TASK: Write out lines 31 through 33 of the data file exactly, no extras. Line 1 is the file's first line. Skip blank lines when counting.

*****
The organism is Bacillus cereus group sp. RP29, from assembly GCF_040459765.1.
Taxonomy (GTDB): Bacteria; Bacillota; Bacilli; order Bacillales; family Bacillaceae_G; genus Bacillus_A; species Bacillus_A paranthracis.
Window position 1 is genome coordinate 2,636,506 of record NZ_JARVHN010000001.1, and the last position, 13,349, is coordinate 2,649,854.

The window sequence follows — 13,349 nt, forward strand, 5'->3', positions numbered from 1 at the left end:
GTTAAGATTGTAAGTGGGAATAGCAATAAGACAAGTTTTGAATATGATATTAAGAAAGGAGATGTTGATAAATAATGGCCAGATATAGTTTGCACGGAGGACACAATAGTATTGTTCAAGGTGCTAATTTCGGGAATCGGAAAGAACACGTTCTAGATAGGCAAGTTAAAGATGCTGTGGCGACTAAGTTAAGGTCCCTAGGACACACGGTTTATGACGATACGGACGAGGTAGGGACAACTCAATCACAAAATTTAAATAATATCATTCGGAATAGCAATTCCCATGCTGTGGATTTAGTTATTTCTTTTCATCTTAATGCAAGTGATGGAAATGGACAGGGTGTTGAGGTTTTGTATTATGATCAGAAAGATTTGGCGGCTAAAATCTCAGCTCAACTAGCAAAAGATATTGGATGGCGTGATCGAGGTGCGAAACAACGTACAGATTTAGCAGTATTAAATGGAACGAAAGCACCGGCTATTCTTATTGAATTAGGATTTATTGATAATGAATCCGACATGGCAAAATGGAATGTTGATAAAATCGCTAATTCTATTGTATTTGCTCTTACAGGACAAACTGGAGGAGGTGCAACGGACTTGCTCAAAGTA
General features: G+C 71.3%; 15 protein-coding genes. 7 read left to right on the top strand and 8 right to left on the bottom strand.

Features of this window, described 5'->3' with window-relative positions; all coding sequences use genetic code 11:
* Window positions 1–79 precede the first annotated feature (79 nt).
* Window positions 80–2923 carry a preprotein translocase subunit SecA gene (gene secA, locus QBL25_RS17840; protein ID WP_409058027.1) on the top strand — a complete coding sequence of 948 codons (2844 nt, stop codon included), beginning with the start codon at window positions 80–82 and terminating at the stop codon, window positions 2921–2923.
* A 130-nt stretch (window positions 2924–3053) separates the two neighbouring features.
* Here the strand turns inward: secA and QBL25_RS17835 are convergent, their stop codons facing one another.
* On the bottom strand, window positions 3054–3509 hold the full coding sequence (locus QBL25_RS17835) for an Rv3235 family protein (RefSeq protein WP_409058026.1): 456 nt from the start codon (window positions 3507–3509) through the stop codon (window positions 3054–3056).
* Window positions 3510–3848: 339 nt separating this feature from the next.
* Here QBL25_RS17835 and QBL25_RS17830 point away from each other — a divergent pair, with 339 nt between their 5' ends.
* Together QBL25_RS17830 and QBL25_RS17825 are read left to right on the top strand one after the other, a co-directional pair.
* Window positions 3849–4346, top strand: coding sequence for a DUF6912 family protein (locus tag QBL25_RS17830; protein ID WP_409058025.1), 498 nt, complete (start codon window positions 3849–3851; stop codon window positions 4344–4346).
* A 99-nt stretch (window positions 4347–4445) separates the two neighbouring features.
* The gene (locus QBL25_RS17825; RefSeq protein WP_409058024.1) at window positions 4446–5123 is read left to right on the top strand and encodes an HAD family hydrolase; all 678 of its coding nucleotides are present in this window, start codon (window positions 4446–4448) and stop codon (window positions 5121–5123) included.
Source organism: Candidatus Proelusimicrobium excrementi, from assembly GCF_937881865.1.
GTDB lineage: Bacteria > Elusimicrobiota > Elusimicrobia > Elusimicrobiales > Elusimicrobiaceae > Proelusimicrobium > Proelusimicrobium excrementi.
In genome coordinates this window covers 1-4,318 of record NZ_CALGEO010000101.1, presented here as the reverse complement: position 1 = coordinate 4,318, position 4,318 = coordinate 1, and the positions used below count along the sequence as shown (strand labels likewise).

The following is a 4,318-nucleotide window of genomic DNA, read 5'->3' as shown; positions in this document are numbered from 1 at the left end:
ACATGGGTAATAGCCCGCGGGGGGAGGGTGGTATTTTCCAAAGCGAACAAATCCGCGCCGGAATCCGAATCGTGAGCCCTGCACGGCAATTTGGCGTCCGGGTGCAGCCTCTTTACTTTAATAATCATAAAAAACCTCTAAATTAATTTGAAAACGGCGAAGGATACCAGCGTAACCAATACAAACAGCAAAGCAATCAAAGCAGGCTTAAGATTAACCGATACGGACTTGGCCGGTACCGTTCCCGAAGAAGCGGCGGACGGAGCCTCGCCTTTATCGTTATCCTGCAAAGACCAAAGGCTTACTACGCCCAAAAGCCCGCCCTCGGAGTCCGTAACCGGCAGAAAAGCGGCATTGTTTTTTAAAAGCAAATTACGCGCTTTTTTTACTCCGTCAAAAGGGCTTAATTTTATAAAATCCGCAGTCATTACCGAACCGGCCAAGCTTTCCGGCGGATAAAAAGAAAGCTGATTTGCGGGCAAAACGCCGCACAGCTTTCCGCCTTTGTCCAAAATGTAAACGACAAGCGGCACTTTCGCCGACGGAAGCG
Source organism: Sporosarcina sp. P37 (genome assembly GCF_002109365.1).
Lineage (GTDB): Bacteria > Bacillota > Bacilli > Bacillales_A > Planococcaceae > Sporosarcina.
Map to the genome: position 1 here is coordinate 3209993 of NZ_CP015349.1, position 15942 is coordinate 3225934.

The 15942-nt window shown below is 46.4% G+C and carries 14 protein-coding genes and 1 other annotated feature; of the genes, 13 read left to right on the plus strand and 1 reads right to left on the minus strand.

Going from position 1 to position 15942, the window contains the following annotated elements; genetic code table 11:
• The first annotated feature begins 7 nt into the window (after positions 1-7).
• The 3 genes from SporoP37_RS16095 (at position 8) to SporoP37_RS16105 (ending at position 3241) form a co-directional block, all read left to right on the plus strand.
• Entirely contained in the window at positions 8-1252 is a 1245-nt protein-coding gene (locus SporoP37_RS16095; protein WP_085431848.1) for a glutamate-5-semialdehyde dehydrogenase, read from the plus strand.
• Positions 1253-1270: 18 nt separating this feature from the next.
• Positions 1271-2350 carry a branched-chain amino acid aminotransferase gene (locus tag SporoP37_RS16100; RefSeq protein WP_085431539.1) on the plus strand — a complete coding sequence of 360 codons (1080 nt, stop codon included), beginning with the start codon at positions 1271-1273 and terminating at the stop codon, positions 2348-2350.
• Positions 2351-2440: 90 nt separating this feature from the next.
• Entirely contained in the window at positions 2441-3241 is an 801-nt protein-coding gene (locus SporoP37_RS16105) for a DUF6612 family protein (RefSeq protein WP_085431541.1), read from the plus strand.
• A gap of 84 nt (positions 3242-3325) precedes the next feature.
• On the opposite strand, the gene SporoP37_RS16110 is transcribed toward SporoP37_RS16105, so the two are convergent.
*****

• Entirely contained in the window at positions 8-1252 is a 1245-nt protein-coding gene (locus SporoP37_RS16095; protein WP_085431848.1) for a glutamate-5-semialdehyde dehydrogenase, read from the plus strand.
• Positions 1253-1270: 18 nt separating this feature from the next.
• Positions 1271-2350 carry a branched-chain amino acid aminotransferase gene (locus tag SporoP37_RS16100; RefSeq protein WP_085431539.1) on the plus strand — a complete coding sequence of 360 codons (1080 nt, stop codon included), beginning with the start codon at positions 1271-1273 and terminating at the stop codon, positions 2348-2350.